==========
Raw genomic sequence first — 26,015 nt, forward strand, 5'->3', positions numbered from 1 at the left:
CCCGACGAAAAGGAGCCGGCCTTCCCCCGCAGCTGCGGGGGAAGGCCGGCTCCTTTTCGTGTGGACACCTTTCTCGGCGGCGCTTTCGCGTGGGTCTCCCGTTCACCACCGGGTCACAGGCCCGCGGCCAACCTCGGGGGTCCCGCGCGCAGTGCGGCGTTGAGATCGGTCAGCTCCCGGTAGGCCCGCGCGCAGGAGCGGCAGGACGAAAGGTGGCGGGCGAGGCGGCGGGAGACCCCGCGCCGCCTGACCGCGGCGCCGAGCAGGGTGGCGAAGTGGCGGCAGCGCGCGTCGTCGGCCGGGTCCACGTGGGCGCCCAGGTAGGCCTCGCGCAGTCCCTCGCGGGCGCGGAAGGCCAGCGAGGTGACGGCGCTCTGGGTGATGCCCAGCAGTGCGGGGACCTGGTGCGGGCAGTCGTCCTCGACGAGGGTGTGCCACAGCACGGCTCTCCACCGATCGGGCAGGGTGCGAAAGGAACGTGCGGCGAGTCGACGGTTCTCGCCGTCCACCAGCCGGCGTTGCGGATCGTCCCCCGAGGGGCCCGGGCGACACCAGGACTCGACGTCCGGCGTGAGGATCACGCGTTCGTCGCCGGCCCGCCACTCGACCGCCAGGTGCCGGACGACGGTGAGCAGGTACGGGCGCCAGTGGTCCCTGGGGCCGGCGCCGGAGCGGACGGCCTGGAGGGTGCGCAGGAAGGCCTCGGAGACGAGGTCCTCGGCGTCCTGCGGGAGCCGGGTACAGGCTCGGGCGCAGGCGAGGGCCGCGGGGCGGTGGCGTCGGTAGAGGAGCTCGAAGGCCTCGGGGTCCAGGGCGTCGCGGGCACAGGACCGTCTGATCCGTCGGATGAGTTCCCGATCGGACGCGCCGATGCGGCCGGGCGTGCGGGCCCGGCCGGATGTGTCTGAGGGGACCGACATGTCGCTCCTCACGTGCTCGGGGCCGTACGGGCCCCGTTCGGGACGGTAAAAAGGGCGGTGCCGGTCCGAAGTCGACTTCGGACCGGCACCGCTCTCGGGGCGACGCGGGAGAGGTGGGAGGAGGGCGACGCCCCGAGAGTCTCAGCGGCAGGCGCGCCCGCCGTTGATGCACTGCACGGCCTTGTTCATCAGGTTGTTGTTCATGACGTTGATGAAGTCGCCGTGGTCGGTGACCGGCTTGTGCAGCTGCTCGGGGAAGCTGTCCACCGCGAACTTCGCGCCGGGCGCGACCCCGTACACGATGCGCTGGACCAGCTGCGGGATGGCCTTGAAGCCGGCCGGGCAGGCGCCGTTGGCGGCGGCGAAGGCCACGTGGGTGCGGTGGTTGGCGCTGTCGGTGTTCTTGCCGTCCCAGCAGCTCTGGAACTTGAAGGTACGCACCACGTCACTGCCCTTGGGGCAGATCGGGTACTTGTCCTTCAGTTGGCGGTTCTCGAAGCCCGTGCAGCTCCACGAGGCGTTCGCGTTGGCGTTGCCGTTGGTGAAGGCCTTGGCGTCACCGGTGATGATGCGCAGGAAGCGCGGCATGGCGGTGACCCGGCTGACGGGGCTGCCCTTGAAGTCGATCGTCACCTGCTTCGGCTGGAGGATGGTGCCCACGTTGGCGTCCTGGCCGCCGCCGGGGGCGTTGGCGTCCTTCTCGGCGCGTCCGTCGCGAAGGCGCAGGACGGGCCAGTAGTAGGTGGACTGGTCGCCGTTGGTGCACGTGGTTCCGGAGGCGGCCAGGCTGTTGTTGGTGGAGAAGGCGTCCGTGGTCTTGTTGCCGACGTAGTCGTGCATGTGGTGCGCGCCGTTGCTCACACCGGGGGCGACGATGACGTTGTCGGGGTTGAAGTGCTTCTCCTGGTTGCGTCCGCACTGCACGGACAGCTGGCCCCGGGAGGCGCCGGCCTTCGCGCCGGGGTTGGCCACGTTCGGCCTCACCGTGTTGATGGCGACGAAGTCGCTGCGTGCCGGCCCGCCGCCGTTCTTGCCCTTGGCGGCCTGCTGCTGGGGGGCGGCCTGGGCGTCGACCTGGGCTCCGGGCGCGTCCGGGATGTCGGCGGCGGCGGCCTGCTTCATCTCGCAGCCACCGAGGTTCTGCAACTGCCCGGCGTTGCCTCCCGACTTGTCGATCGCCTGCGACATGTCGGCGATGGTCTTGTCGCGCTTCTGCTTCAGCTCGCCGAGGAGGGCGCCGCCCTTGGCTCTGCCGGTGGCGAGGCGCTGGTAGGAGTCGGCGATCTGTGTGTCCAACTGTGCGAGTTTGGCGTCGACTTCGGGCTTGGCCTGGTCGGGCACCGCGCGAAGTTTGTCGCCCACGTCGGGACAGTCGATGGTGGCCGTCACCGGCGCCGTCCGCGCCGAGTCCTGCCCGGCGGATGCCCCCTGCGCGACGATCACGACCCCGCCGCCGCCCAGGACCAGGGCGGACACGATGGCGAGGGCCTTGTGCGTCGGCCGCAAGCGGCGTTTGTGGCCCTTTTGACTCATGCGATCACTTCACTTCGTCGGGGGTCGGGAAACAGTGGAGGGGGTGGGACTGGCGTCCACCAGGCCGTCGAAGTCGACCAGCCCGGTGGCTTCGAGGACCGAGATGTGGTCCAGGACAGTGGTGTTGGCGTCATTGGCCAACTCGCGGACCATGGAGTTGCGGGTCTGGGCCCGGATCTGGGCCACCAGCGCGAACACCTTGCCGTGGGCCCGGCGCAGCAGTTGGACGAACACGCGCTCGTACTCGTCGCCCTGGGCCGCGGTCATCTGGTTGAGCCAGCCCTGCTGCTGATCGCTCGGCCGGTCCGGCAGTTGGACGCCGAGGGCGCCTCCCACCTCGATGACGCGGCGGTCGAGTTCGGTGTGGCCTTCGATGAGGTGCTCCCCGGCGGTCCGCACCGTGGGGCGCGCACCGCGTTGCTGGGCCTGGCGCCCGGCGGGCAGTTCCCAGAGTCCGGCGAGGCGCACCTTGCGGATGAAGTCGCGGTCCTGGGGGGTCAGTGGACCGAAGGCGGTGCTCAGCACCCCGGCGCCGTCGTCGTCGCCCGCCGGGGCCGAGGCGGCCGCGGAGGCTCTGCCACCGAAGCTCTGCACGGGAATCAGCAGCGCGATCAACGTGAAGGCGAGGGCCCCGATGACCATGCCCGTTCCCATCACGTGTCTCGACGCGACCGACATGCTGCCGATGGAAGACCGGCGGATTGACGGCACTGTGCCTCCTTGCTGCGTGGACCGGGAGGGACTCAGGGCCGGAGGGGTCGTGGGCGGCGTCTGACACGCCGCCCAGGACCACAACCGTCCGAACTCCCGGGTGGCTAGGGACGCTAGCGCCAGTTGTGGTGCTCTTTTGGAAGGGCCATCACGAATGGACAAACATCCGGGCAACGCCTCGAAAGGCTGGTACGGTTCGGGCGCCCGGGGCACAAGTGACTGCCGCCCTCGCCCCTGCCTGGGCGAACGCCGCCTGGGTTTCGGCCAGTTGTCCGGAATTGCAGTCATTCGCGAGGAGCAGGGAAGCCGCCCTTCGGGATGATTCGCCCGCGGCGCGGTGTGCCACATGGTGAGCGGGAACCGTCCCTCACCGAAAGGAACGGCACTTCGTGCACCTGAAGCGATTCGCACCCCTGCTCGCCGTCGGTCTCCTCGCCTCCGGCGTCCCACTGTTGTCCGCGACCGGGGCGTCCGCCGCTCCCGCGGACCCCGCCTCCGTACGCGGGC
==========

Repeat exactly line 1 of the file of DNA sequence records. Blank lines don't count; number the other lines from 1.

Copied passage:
Raw genomic sequence first — 26,015 nt, forward strand, 5'->3', positions numbered from 1 at the left: